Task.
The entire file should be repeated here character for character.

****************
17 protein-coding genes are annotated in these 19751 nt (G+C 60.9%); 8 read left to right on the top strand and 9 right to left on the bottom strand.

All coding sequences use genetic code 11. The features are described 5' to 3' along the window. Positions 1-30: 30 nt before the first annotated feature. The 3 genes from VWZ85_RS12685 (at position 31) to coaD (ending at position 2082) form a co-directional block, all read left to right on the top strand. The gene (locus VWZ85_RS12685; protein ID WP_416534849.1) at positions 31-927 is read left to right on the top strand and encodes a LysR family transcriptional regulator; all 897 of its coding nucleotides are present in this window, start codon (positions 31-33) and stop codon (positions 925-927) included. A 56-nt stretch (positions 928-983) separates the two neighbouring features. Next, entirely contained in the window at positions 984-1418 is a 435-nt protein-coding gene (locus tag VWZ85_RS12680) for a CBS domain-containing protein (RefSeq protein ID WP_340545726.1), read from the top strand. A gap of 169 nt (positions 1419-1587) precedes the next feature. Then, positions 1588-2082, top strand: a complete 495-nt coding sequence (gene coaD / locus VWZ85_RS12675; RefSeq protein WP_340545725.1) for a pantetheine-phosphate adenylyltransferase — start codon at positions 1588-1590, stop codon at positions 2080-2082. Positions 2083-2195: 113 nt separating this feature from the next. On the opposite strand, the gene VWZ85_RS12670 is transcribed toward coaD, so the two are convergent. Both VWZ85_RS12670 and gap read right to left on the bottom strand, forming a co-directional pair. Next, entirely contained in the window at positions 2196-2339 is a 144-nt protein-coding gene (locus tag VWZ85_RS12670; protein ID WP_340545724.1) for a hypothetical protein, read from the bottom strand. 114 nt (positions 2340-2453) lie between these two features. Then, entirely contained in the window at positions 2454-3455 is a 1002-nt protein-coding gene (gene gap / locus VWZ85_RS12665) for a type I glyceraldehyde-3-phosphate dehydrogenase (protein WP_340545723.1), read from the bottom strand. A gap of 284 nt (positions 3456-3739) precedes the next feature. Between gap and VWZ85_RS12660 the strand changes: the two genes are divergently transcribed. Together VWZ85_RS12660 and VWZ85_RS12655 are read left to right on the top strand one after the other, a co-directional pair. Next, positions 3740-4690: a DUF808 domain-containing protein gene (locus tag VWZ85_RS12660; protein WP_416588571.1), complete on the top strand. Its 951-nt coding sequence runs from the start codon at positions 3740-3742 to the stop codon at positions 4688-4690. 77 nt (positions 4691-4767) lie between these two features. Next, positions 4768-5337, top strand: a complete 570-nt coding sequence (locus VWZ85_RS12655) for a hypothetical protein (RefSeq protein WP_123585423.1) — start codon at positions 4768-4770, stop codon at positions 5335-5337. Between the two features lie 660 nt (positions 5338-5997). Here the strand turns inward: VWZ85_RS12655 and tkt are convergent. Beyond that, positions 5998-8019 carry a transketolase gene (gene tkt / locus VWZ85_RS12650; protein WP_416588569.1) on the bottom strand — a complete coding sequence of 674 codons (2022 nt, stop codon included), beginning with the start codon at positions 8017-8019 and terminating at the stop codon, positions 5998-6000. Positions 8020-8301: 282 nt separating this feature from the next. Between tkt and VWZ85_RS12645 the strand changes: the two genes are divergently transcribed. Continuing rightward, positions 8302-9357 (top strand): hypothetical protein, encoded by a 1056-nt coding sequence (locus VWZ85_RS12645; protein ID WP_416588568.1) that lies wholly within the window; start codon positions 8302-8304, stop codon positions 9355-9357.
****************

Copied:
17 protein-coding genes are annotated in these 19751 nt (G+C 60.9%); 8 read left to right on the top strand and 9 right to left on the bottom strand.

All coding sequences use genetic code 11. The features are described 5' to 3' along the window. Positions 1-30: 30 nt before the first annotated feature. The 3 genes from VWZ85_RS12685 (at position 31) to coaD (ending at position 2082) form a co-directional block, all read left to right on the top strand. The gene (locus VWZ85_RS12685; protein ID WP_416534849.1) at positions 31-927 is read left to right on the top strand and encodes a LysR family transcriptional regulator; all 897 of its coding nucleotides are present in this window, start codon (positions 31-33) and stop codon (positions 925-927) included. A 56-nt stretch (positions 928-983) separates the two neighbouring features. Next, entirely contained in the window at positions 984-1418 is a 435-nt protein-coding gene (locus tag VWZ85_RS12680) for a CBS domain-containing protein (RefSeq protein ID WP_340545726.1), read from the top strand. A gap of 169 nt (positions 1419-1587) precedes the next feature. Then, positions 1588-2082, top strand: a complete 495-nt coding sequence (gene coaD / locus VWZ85_RS12675; RefSeq protein WP_340545725.1) for a pantetheine-phosphate adenylyltransferase — start codon at positions 1588-1590, stop codon at positions 2080-2082. Positions 2083-2195: 113 nt separating this feature from the next. On the opposite strand, the gene VWZ85_RS12670 is transcribed toward coaD, so the two are convergent. Both VWZ85_RS12670 and gap read right to left on the bottom strand, forming a co-directional pair. Next, entirely contained in the window at positions 2196-2339 is a 144-nt protein-coding gene (locus tag VWZ85_RS12670; protein ID WP_340545724.1) for a hypothetical protein, read from the bottom strand. 114 nt (positions 2340-2453) lie between these two features. Then, entirely contained in the window at positions 2454-3455 is a 1002-nt protein-coding gene (gene gap / locus VWZ85_RS12665) for a type I glyceraldehyde-3-phosphate dehydrogenase (protein WP_340545723.1), read from the bottom strand. A gap of 284 nt (positions 3456-3739) precedes the next feature. Between gap and VWZ85_RS12660 the strand changes: the two genes are divergently transcribed. Together VWZ85_RS12660 and VWZ85_RS12655 are read left to right on the top strand one after the other, a co-directional pair. Next, positions 3740-4690: a DUF808 domain-containing protein gene (locus tag VWZ85_RS12660; protein WP_416588571.1), complete on the top strand. Its 951-nt coding sequence runs from the start codon at positions 3740-3742 to the stop codon at positions 4688-4690. 77 nt (positions 4691-4767) lie between these two features. Next, positions 4768-5337, top strand: a complete 570-nt coding sequence (locus VWZ85_RS12655) for a hypothetical protein (RefSeq protein WP_123585423.1) — start codon at positions 4768-4770, stop codon at positions 5335-5337. Between the two features lie 660 nt (positions 5338-5997). Here the strand turns inward: VWZ85_RS12655 and tkt are convergent. Beyond that, positions 5998-8019 carry a transketolase gene (gene tkt / locus VWZ85_RS12650; protein WP_416588569.1) on the bottom strand — a complete coding sequence of 674 codons (2022 nt, stop codon included), beginning with the start codon at positions 8017-8019 and terminating at the stop codon, positions 5998-6000. Positions 8020-8301: 282 nt separating this feature from the next. Between tkt and VWZ85_RS12645 the strand changes: the two genes are divergently transcribed. Continuing rightward, positions 8302-9357 (top strand): hypothetical protein, encoded by a 1056-nt coding sequence (locus VWZ85_RS12645; protein ID WP_416588568.1) that lies wholly within the window; start codon positions 8302-8304, stop codon positions 9355-9357.